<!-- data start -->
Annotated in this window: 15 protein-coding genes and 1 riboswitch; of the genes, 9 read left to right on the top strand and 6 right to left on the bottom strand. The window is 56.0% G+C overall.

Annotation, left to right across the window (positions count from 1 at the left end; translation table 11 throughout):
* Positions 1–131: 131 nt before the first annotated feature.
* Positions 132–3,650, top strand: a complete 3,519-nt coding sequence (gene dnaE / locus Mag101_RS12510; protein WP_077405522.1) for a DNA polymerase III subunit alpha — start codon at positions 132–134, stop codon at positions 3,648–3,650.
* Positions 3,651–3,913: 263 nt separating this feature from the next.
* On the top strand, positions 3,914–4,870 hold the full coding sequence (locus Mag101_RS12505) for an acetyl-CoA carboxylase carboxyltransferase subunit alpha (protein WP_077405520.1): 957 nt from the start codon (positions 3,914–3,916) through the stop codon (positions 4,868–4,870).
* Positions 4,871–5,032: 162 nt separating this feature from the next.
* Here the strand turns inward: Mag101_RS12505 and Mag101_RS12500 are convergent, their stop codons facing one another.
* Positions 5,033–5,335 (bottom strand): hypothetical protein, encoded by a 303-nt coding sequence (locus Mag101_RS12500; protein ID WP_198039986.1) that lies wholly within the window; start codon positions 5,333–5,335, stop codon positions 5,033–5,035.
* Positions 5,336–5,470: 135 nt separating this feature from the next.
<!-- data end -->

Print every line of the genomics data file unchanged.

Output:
Annotated in this window: 15 protein-coding genes and 1 riboswitch; of the genes, 9 read left to right on the top strand and 6 right to left on the bottom strand. The window is 56.0% G+C overall.

Annotation, left to right across the window (positions count from 1 at the left end; translation table 11 throughout):
* Positions 1–131: 131 nt before the first annotated feature.
* Positions 132–3,650, top strand: a complete 3,519-nt coding sequence (gene dnaE / locus Mag101_RS12510; protein WP_077405522.1) for a DNA polymerase III subunit alpha — start codon at positions 132–134, stop codon at positions 3,648–3,650.
* Positions 3,651–3,913: 263 nt separating this feature from the next.
* On the top strand, positions 3,914–4,870 hold the full coding sequence (locus Mag101_RS12505) for an acetyl-CoA carboxylase carboxyltransferase subunit alpha (protein WP_077405520.1): 957 nt from the start codon (positions 3,914–3,916) through the stop codon (positions 4,868–4,870).
* Positions 4,871–5,032: 162 nt separating this feature from the next.
* Here the strand turns inward: Mag101_RS12505 and Mag101_RS12500 are convergent, their stop codons facing one another.
* Positions 5,033–5,335 (bottom strand): hypothetical protein, encoded by a 303-nt coding sequence (locus Mag101_RS12500; protein ID WP_198039986.1) that lies wholly within the window; start codon positions 5,333–5,335, stop codon positions 5,033–5,035.
* Positions 5,336–5,470: 135 nt separating this feature from the next.